A dedicated isolation unit staffed by specialist CF nurses, is desperately needed. These young sufferers haven’t any time to waste.

    I intend to publish a contrasting article in a few day’s time.

  4. Bendy Girl says:

    That is one of the best articles I’ve read, she describes the vulnerability and impotence of hospital patients so well.
    I wonder if the situation for CF patients in the UK is any better or worse, especially as Gordon Brown’s child has CF. Not that I’m that cynical. Oh no.
    Hope you’re all better Steph, hugs BG x

  5. Steph says:

    Thanks Bendy

    I am all ‘better’ or at least, all ‘neutral’ following 10 days of a high dose antibiotic which seems to have done the job. I’ve a check-up with my surgeon next week to review scans, medication etc but really, I’m sure there’s no cause for concern

    Orla’s article really resonated with me as I well know the particular hospital she attends and I can tell you she’s not exaggerating a single thing. I feel very angry knowing that there are private ‘for-profit’ hospital facilities nearby which are really luxurious by comparison but of course, there’s no profit to be made in CF care! There’s no justice in health care any more and lives are being lost while our politicians play games with the health service.

    As you say, CF facilities in the UK are more likely to get the priority they deserve now that the PM has a personal interest. It seems nothing is done around here until another scandal hits the headlines and even then, it’s all talk and no action 😦

  6. O my God is all I can say.

    Our country is a fucking disgrace

  7. Steph says:


    I’m delighted to see this response from you.

    I despair sometimes over the apathy in this country to the state of our health service. The medical care we receive in Ireland is bloody fantastic, the staff that work in the health service (on the whole) are totally dedicated but the conditions that they and their patients must endure, are a holy disgrace. Why do people wait until things go wrong before they’re prepared to speak out. After the furore that took place last year on the airwaves about the lack of a proper unit for CF patients, it’s totally sickening to hear that Orla and her contemporaries, still have to fight for their survival.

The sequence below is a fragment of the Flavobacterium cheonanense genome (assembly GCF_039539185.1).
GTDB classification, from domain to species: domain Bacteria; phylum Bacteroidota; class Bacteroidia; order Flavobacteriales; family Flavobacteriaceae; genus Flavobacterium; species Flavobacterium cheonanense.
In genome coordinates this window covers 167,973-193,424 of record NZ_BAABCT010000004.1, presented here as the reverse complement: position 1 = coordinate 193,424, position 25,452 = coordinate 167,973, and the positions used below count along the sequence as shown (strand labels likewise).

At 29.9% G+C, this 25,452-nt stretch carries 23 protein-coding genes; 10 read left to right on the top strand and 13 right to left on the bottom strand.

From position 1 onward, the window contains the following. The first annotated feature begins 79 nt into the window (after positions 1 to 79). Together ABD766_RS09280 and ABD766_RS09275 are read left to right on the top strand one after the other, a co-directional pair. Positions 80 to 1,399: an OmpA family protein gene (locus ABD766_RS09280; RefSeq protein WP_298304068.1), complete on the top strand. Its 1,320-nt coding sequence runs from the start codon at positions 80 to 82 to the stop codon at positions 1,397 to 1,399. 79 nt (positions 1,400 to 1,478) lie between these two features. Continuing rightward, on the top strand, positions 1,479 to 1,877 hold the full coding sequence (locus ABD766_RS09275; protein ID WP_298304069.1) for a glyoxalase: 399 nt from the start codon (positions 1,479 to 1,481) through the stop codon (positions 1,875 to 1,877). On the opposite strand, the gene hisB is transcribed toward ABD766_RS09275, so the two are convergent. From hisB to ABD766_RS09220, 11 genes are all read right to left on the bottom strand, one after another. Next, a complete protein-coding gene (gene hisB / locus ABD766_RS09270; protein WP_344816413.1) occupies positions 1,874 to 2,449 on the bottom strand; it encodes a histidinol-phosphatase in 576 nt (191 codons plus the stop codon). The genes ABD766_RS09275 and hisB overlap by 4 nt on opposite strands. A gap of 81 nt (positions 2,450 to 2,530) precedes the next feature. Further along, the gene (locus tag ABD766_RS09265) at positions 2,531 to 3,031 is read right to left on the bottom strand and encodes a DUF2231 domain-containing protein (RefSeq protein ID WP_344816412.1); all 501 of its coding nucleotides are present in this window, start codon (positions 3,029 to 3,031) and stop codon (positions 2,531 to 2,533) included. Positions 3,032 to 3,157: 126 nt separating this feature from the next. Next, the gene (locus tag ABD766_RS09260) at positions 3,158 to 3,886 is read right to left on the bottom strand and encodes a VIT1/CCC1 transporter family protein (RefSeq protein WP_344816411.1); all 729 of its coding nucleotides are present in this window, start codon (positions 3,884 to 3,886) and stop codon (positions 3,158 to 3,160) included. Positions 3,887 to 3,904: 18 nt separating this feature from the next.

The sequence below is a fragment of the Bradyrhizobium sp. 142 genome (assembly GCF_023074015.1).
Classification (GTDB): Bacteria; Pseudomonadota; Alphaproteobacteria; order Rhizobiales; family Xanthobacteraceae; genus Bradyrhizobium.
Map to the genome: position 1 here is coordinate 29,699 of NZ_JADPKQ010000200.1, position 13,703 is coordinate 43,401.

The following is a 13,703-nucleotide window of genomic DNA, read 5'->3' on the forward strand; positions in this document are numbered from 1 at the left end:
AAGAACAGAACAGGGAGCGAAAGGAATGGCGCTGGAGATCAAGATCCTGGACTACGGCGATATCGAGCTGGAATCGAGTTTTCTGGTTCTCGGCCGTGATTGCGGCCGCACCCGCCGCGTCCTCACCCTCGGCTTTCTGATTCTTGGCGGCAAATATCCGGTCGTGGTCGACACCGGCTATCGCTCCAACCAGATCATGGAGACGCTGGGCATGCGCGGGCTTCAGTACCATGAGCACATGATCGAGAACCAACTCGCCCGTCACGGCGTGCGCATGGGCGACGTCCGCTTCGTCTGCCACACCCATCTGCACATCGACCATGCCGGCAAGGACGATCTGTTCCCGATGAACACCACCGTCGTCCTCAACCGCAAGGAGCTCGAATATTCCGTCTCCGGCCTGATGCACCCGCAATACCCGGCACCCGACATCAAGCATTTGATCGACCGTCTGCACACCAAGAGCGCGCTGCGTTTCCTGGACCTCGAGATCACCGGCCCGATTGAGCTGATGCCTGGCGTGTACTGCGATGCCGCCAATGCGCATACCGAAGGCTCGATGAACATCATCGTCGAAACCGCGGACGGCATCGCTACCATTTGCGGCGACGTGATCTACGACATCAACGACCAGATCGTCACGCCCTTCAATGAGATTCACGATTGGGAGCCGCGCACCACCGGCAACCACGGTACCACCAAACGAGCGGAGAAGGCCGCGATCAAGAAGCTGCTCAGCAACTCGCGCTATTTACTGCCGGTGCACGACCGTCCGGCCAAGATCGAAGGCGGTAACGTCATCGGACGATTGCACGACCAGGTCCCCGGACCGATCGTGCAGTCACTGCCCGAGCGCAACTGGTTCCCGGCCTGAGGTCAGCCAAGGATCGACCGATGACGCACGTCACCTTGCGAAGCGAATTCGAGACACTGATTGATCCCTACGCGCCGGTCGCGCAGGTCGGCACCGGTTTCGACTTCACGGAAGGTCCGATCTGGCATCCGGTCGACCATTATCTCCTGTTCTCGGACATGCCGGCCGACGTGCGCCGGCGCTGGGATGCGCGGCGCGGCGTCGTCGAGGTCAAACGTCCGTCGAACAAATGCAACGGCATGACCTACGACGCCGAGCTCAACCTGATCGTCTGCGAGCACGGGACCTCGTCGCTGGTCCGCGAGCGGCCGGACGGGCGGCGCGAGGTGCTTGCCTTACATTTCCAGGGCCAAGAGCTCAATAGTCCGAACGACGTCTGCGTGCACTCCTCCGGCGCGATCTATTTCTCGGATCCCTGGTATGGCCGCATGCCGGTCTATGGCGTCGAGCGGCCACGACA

If Orla was my daughter, I’d firstly be very proud of her but I think I’d also be worried sick about her each time she had to go into hospital knowing what I do about the conditions she faces.

    I’ve done my fair share of time in Vincent’s. I’ve put up with the lack of privacy and rest, I’ve used the shared toilet blocks (male and female) and the filthy showers and the wash rooms which are like something out of the dark ages and I can’t believe that nothing is ever done about it. And what really riles me is that the contrast between the public and private hospitals, seems to be growing wider every year. Why are Dickensian conditions alright for some but not for others? Answer me that one Mary!

    Mary Harney has done NOTHING to improve the very basic facilities in the public hospitals. Her ideology of promoting private healthcare over a system of a universal healthcare, seems to have completely blinded her to the reality of conditions in the public hospitals. Or does she really not care?

    So Mary, where are the new CF facilities that were promised at the beginning of the year? And before you start churning out any more of your boring statistics, please remember that there are lives out there depending on your answer!